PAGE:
Thelma Wheatley is the author of And Neither Have I Wings to Fly, the true story of the institutionalization and abuse of people with intellectual and physical handicaps in the Huronia Regional Centre, which was shut down in 2009.

Thelma Wheatley is the author of And Neither Have I Wings to Fly, the true story of the institutionalization and abuse of people with intellectual and physical handicaps in the Huronia Regional Centre, which was shut down in 2009.

MISSISSAUGA — Daisy Lumsden remembers being punished for trying to escape from Huronia Regional Centre.

“They tortured me. They put me in a ice-cold tub of ice water — the cold pack treatment they calls it, an’ me menserating,” she said.

Lumsden’s harrowing treatment and that of other residents in the Orillia institution — not atypical of thousands of mentally-ill children and adults who were once locked in “insane asylums” in Ontario over the decades — is recounted in Thelma Wheatley’s book, And Neither Have I Wings to Fly , subtitled Labelled and Locked Up in Canada’s Oldest Institution .

Meticulously researched, it’s the shocking true story of the institutionalization and abuse of children and adults with intellectual and physical handicaps in the institution now known as Huronia Regional Centre, formerly the Asylum for Idiots and Feeble-Minded, which was shut down in 2009.

The book, the first to be written from the patients’ viewpoint, was officially launched last Thursday in Toronto before a packed house, with the publisher selling out all copies it had on hand.

In writing the book, Wheatley, who lives in Port Credit, says she was motivated by a need to know all she could about Orillia, about placing children there against their will.

“I’m the mother of a child who could well have ended up in the institution, but had not,” she said. “I’m a mother who said ‘no’ to putting her child away.”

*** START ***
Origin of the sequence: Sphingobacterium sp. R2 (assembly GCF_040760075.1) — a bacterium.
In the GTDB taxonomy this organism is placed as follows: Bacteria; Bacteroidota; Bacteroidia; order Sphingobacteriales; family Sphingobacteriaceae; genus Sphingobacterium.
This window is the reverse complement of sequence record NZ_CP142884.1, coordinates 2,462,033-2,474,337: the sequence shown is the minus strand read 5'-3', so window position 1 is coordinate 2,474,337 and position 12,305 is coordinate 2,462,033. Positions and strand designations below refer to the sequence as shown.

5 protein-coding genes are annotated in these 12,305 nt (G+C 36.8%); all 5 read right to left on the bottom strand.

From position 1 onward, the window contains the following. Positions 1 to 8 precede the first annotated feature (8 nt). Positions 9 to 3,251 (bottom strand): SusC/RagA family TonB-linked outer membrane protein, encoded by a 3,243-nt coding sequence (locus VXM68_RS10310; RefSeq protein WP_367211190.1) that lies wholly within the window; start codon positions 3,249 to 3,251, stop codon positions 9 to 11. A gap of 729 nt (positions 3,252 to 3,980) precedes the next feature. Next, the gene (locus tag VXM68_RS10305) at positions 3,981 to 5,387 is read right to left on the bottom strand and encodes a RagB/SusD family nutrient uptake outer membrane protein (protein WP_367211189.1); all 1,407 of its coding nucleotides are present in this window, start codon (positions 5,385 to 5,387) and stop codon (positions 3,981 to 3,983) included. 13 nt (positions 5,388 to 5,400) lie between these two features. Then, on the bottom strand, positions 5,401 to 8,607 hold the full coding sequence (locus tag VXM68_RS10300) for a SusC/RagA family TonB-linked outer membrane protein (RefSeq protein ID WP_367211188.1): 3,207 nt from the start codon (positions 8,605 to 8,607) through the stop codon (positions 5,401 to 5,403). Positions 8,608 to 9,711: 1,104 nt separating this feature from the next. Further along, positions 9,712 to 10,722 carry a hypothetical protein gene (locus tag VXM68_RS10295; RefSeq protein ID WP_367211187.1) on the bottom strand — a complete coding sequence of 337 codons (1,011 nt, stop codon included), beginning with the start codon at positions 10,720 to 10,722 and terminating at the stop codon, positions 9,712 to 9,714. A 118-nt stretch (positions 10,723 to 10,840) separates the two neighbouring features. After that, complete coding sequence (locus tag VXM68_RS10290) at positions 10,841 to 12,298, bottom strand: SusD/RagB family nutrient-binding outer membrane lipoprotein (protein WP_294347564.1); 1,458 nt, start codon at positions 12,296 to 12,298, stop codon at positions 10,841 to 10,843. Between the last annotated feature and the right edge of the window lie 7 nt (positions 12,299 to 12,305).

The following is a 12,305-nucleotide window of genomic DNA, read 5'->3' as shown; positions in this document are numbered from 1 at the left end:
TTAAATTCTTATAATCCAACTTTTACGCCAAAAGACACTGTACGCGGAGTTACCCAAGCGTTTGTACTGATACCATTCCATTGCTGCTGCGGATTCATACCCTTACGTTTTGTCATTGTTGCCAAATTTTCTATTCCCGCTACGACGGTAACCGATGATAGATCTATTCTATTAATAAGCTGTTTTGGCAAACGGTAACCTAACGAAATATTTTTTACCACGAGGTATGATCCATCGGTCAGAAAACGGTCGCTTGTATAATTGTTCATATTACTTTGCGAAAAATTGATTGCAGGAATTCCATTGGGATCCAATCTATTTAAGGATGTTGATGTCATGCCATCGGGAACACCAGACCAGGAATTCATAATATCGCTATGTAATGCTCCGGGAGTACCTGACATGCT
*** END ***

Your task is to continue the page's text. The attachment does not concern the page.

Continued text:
Wheatley’s son, Bobby, is autistic. Her 2004 book, My Sad Is All Gone , chronicles her family’s efforts to raise him at home.

It was through her son’s friends, some of whom were sent to Orillia, and Special Olympics, that Wheatley first became aware of the institution and what happened within its walls.

Why have I not heard about the place before, she remembers asking herself.

The time frame of And Neither Have I Wings to Fly — 1900-1966 — covers the most controversial decades in the institution’s history, a time of over-crowding and abuses that peaked in the 1950s and 1960s when the inmate population was nearly 3,000.

In a stroke of good timing, the book, which took Wheatley seven years to research and write, comes out mere months before a $1-billion class action lawsuit against the government of Ontario on behalf of former patients will be heard. The lawsuit will begin Sept. 30 at Osgoode Hall in Toronto.

Wheatley’s book exposes many of the abuses cited in the lawsuit and shows how, despite warnings and reports from government inspectors condemning the place, the government continued with its policy of institutionalization.

“Daisy’s history was, in a sense, a microcosm of the greater macrocosm of the phenomenon called ‘institutionalization,’ which spanned a whole era, from the eugenicists in the early 1900s to ‘deinstitutionalization’ in the 1980s,” Wheatley writes.  

Of course, says Wheatley, one must not be too quick to judge and condemn another era from the vantage point of today, replete with a social network and the Canadian Charter of Rights.

“There were legitimate concerns, for Toronto and Canada had been inundated with over three million poor immigrants during the 19th and early 20th century, overwhelming Toronto in particular,” she said. “The fear that a new underclass would overwhelm and outbreed the upper classes, known as the ‘fertility differential’ — hotly debated — was the more ominous.”

Wheatley is holding an author reading May 2 at Port Credit Library, starting at 7 p.m. The book, published by Inanna Publications at York University, will be available for sale. It’s also available online at Amazon and Chapters.

jchin@mississauga.net